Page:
Your child is going home with a nasogastric (NG) feeding tube in place. This is a soft thin tube inserted through your child’s nose down into the stomach. It delivers liquid food directly to the stomach. You were shown how to feed your child through the NG tube before your child was discharged from the hospital. This sheet can help you remember those steps when you and your child are at home. Arrangements may also be made for a home health nurse to help you.
NOTE: There are many types of NG tubes, feeding syringes, and pumps. Your child’s NG tube and supplies may look or work differently from what are described and shown here. Always follow the instructions given by your child’s health care provider or home health nurse. Ask them for phone numbers to call if you need help. Also, make sure you have the phone number for your child’s medical supply company. You’ll need to order more supplies for your child in the future. Write all of these phone numbers below:
Health care provider phone number: ____________________________________
Home health nurse phone number: _____________________________________
Medical supply company phone number: _________________________________
There are 2 types of feeding that can be done with an NG tube:
Bolus feeding. A meal-sized amount of liquid food is given through the tube several times a day. Bolus feeding is given using a syringe or a pump.
Continuous feeding. Liquid food is dripped slowly through the tube. Continuous feeding is given using a pump.
Your child may be prescribed 1 or both types of feeding. Detailed instructions for each type of feeding are given below.
Your child’s health care provider or home health nurse will tell you how much liquid food to use for each bolus feeding. You’ll also be told how often to feed your child every day. Write these numbers below:
How much to give at each feeding: _________________________
How often to feed: __________________________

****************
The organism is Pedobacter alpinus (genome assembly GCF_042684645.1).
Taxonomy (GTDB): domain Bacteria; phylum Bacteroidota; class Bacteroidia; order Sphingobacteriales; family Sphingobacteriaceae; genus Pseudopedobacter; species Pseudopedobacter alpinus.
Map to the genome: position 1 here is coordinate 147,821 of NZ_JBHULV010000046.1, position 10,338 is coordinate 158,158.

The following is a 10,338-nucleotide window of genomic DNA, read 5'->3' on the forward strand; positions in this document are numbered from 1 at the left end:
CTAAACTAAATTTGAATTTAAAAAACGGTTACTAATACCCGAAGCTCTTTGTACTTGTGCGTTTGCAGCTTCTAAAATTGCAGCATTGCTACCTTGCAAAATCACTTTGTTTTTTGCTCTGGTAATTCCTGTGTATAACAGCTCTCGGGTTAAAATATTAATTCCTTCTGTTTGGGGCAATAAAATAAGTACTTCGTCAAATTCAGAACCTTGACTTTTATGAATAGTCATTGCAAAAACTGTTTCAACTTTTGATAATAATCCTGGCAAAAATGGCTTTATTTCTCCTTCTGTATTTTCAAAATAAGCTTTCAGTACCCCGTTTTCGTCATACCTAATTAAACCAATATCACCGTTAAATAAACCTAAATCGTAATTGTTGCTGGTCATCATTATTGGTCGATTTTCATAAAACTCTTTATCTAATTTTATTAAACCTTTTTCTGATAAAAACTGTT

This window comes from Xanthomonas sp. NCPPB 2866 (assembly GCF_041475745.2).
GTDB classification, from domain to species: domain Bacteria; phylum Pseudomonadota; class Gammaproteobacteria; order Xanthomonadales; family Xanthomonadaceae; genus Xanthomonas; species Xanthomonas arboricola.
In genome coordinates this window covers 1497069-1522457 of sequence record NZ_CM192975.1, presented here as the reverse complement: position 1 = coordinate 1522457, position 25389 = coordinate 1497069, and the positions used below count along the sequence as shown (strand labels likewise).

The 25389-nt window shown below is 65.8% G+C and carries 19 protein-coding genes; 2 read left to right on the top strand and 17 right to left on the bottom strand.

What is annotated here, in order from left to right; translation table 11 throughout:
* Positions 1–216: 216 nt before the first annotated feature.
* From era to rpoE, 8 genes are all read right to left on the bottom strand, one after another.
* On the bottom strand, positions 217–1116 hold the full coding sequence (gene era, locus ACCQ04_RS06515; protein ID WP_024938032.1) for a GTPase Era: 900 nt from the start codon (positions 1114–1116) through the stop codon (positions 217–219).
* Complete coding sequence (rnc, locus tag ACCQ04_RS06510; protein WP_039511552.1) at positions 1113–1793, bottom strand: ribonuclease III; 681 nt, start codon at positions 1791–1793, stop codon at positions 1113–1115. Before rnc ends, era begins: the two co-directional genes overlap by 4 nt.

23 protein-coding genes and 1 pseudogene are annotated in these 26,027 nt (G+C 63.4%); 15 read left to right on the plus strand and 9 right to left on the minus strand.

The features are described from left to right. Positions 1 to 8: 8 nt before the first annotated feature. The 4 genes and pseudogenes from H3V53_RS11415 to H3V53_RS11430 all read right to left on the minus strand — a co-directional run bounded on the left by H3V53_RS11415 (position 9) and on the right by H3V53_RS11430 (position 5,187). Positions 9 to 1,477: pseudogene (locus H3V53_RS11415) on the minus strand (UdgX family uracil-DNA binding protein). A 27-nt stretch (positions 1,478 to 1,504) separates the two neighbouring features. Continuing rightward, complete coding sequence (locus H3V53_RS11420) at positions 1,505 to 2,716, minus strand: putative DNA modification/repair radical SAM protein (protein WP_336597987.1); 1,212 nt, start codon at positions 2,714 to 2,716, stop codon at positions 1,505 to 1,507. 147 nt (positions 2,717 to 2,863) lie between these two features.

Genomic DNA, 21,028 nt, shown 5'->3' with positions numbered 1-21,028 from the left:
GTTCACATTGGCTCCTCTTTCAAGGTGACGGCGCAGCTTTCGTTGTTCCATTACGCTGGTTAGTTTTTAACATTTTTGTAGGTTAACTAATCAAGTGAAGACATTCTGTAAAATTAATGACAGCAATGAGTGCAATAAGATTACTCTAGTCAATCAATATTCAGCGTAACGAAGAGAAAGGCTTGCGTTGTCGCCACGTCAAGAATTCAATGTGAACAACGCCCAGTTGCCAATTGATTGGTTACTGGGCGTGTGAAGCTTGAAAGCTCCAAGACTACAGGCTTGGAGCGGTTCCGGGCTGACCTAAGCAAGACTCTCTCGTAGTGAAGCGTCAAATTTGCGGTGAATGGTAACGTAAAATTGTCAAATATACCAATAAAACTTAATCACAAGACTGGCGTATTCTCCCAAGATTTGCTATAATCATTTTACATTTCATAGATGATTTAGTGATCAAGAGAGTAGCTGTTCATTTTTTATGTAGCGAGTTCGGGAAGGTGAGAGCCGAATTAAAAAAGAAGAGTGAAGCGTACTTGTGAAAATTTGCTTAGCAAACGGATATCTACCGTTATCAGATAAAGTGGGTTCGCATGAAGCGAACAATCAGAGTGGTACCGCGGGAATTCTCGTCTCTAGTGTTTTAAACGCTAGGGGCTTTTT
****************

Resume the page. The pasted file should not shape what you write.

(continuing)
Wash your hands with soap and water.
Check the placement of the tube to confirm that it’s in the stomach (as you were shown in the hospital). Always do this BEFORE starting a feeding.
Check the label and expiration date of the liquid food. Don’t use any can (or bag) if the expiration date has passed. Instead, get a new can (or bag).
Open the feeding port cap at the end of the tube.
Pull the plunger out of the feeding syringe.
Connect the feeding syringe to the feeding port of the tube.
Gently bend or pinch the tube with 1 hand. Keep bending or pinching the tube as you slowly pour the food into the feeding syringe with your other hand. This keeps the food from flowing through the tube until you have finished measuring it.
Fill the feeding syringe only to the amount that was prescribed by your child’s health care provider.
Release the hand that is bending or pinching the tube.
Hold the feeding syringe straight up. This allows the food to run through the tube by gravity. Adjust the angle of the feeding syringe to control the flow rate of the food.
If the food flows too slowly or doesn’t flow at all, place the plunger in the syringe. Gently, push the plunger a bit. This can help remove anything that is blocking or clogging the tube. Do not push the plunger all the way into the syringe or with force.
Refill the feeding syringe with food, if needed. Repeat steps until your child has received the prescribed amount of food.
After the feeding, flush the tube with water (as you were shown in the hospital).
Disconnect the feeding syringe.
Close the feeding port cap of the tube.
Additional instructions: _________________________________________________________________________________
Contact the doctor right away if any of the following happens:
Your child has trouble breathing
Redness, swelling, leakage, sores, or pus develops in the skin around the tube site.
You see blood around the tube, in child’s stool, or in contents of the stomach.
Your child coughs, chokes, or vomits while feeding.
Your child has vomiting between feeds.
Your child has a bloated or rigid abdomen (belly feels hard when gently pressed).
Your child has diarrhea or constipation.
Your child has a fever 100.4°F (38°C) or higher.